• 21.
    Du, Lin
    et al.
    KTH, School of Engineering Sciences (SCI), Aeronautical and Vehicle Engineering. KTH, School of Industrial Engineering and Management (ITM), Centres, Competence Center for Gas Exchange (CCGEx). Beijing University of Aeronautics and Astronautics, China.
    Holmberg, Andreas
    Karlsson, Mikael
    KTH, School of Engineering Sciences (SCI), Aeronautical and Vehicle Engineering. KTH, School of Industrial Engineering and Management (ITM), Centres, Competence Center for Gas Exchange (CCGEx).
    Åbom, Mats
    KTH, School of Engineering Sciences (SCI), Aeronautical and Vehicle Engineering. KTH, School of Engineering Sciences (SCI), Centres, Linné Flow Center, FLOW.
    Sound amplification at a rectangular T-junction with merging mean flows2016In: Journal of Sound and Vibration, ISSN 0022-460X, E-ISSN 1095-8568, Vol. 367, p. 69-83Article in journal (Refereed)
    Abstract [en]

    This paper reports a numerical study on the aeroacoustic response of a rectangular T-junction with merging mean flows. The primary motivation of the work is to explain the high sound amplification, recently seen experimentally, when introducing a small merging bias flow. The acoustic results are found solving the compressible Linearized Navier-Stokes Equations (LNSEs) in the frequency domain, where the base flow is first obtained using RANS with a k-epsilon turbulence model. The model predicts the measured scattering data well, including the amplitude and Strouhal number for the peak amplification, if the effect of eddy viscosity damping is included. It is found that the base flow changes significantly with the presence of a small bias flow. Compared to pure grazing flow a strong unstable shear layer is created in the downstream main duct starting from the T-junction trailing edge. This means that the main region of vortex-sound interaction is moved away from the junction to a downstream region much larger than the junction width. To analyze the sound amplification in this region Howe's energy corollary and the growth of acoustic density are used.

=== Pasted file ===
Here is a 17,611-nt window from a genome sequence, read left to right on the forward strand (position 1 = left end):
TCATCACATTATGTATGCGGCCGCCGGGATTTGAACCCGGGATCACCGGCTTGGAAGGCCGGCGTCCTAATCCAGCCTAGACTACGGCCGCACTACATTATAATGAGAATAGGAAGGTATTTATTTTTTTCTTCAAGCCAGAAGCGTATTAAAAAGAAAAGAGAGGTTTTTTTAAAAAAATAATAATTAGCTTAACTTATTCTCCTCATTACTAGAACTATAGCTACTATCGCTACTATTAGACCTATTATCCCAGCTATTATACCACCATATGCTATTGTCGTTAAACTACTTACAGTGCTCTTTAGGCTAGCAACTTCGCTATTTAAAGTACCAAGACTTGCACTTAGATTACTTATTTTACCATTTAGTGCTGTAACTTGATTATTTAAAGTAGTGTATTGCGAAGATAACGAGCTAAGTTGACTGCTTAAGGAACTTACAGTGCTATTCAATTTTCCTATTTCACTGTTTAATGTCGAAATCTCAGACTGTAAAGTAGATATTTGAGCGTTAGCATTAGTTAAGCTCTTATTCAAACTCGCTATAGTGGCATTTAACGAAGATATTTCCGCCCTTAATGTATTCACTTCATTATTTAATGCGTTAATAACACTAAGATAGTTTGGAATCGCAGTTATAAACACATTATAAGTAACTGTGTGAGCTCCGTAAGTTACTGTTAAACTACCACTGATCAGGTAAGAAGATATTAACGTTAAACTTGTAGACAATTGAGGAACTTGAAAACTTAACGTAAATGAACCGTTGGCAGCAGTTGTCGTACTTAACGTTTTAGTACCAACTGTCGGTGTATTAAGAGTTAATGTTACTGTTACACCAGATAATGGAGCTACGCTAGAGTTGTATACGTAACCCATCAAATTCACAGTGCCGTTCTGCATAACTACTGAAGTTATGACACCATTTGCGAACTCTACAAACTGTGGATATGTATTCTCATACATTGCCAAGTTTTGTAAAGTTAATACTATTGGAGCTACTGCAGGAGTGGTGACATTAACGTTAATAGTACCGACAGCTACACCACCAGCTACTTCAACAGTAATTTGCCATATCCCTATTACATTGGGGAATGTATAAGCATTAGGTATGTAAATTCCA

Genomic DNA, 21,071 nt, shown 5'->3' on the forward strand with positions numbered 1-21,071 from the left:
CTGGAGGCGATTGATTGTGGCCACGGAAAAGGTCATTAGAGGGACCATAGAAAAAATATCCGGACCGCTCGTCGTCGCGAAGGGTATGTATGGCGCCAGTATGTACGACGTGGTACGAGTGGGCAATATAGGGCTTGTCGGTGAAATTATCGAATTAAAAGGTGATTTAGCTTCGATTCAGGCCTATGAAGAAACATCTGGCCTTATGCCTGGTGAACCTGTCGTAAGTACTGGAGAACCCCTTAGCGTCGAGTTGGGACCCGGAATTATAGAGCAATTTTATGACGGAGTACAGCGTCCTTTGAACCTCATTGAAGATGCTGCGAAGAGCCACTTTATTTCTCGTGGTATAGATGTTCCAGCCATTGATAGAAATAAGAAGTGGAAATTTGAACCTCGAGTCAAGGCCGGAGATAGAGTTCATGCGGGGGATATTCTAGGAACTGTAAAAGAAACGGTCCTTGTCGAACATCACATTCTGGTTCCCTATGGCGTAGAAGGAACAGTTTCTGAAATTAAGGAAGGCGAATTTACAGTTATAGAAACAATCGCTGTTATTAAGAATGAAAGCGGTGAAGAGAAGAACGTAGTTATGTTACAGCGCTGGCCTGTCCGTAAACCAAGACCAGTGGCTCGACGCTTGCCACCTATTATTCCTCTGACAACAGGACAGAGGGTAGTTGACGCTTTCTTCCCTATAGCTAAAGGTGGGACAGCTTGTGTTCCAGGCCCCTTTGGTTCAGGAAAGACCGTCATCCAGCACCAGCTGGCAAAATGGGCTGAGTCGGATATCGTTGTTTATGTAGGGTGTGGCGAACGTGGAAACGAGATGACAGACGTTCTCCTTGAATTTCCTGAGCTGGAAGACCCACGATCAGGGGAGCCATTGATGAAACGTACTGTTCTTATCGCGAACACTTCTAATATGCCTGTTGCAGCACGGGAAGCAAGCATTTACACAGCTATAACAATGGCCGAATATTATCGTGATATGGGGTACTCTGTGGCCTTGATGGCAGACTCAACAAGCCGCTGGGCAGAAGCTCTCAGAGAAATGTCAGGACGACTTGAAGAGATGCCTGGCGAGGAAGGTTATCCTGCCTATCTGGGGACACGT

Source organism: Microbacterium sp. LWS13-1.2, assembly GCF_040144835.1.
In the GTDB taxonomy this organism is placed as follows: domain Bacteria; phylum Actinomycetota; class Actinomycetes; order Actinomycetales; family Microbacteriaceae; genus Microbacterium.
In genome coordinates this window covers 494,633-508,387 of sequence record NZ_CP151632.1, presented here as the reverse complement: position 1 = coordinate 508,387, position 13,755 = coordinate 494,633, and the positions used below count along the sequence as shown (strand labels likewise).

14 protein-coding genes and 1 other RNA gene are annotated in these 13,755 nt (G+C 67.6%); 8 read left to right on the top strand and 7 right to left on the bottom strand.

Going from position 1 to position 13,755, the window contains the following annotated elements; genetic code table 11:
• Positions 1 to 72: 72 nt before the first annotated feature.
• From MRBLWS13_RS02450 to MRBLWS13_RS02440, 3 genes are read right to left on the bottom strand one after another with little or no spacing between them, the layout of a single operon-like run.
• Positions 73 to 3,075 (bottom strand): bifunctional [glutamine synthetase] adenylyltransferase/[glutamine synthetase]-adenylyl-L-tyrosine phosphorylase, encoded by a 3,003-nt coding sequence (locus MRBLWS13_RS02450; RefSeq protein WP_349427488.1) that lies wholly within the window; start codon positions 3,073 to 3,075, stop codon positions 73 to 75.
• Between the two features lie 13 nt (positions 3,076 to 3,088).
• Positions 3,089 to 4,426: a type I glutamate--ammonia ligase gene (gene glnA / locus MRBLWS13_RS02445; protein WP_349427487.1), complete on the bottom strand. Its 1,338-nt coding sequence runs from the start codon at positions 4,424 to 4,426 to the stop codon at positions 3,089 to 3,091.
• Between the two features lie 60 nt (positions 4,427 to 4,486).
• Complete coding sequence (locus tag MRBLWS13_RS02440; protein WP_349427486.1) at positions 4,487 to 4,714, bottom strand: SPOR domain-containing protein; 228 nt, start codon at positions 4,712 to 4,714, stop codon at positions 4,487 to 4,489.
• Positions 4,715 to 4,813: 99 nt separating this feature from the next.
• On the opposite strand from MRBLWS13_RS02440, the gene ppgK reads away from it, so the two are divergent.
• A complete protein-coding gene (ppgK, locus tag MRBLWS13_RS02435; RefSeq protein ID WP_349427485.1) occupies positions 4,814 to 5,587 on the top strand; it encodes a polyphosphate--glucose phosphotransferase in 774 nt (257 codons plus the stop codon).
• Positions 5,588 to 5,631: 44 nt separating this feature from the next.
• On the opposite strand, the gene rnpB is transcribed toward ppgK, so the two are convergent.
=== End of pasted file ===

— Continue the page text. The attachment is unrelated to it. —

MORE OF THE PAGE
• 22.
    Du, Lin
    et al.
    KTH, School of Engineering Sciences (SCI), Aeronautical and Vehicle Engineering, Marcus Wallenberg Laboratory MWL. KTH, School of Industrial Engineering and Management (ITM), Centres, Competence Center for Gas Exchange (CCGEx).
    Sun, X.
    Effect of flapping frequency on aerodynamics of wing in freely hovering flight2015In: Computers & Fluids, ISSN 0045-7930, E-ISSN 1879-0747, Vol. 117, p. 79-87Article in journal (Refereed)
    Abstract [en]

    The two-dimensional incompressible Navier-Stokes equations are solved using the immersed boundary method. The wing is driven to translate in the horizontal direction and rotate periodically to emulate the wing motion of a fruit fly in normal hovering flight, while the motion in the vertical direction responds passively to the action of the wing aerodynamic lift and weight of the insect body. The insect body is modeled by a point mass. It is shown that flapping wing cannot produce required lift to maintain stable hovering flight in specified range with low flapping frequencies, if the insect weight is equivalent to the averaged wing lift in one cycle on the assumption of zero vertical velocity. The vertical velocity influences the instantaneous angle of attack of the hovering wing, which results in the variation in aerodynamics of the wing. The insect may experience fluctuating hovering flight with a reduced weight when the flapping frequency is low. The fluctuating amplitude decreases with increasing flapping frequency. The efficiency of hovering flight is also a problem of concern.

  • 23.
    Du, Lin
    et al.